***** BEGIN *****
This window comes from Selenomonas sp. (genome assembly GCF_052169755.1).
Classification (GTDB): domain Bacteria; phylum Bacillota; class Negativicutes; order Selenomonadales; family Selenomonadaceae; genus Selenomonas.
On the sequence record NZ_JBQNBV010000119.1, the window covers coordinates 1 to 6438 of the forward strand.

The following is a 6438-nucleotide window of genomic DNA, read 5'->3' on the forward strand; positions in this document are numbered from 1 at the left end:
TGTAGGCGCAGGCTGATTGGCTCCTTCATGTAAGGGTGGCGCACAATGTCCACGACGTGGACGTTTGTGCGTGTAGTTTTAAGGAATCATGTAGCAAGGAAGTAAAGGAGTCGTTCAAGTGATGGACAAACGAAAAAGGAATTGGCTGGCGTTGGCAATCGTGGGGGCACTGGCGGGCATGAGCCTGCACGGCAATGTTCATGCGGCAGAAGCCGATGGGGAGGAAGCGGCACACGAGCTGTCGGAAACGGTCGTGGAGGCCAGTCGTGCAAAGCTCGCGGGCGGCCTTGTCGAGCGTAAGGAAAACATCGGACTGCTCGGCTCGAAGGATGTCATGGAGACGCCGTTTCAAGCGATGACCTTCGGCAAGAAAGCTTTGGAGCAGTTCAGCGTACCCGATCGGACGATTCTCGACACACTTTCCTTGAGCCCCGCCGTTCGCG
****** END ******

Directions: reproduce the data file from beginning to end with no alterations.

This window comes from Selenomonas sp. (genome assembly GCF_052169755.1).
Classification (GTDB): domain Bacteria; phylum Bacillota; class Negativicutes; order Selenomonadales; family Selenomonadaceae; genus Selenomonas.
On the sequence record NZ_JBQNBV010000119.1, the window covers coordinates 1 to 6438 of the forward strand.

The following is a 6438-nucleotide window of genomic DNA, read 5'->3' on the forward strand; positions in this document are numbered from 1 at the left end:
TGTAGGCGCAGGCTGATTGGCTCCTTCATGTAAGGGTGGCGCACAATGTCCACGACGTGGACGTTTGTGCGTGTAGTTTTAAGGAATCATGTAGCAAGGAAGTAAAGGAGTCGTTCAAGTGATGGACAAACGAAAAAGGAATTGGCTGGCGTTGGCAATCGTGGGGGCACTGGCGGGCATGAGCCTGCACGGCAATGTTCATGCGGCAGAAGCCGATGGGGAGGAAGCGGCACACGAGCTGTCGGAAACGGTCGTGGAGGCCAGTCGTGCAAAGCTCGCGGGCGGCCTTGTCGAGCGTAAGGAAAACATCGGACTGCTCGGCTCGAAGGATGTCATGGAGACGCCGTTTCAAGCGATGACCTTCGGCAAGAAAGCTTTGGAGCAGTTCAGCGTACCCGATCGGACGATTCTCGACACACTTTCCTTGAGCCCCGCCGTTCGCG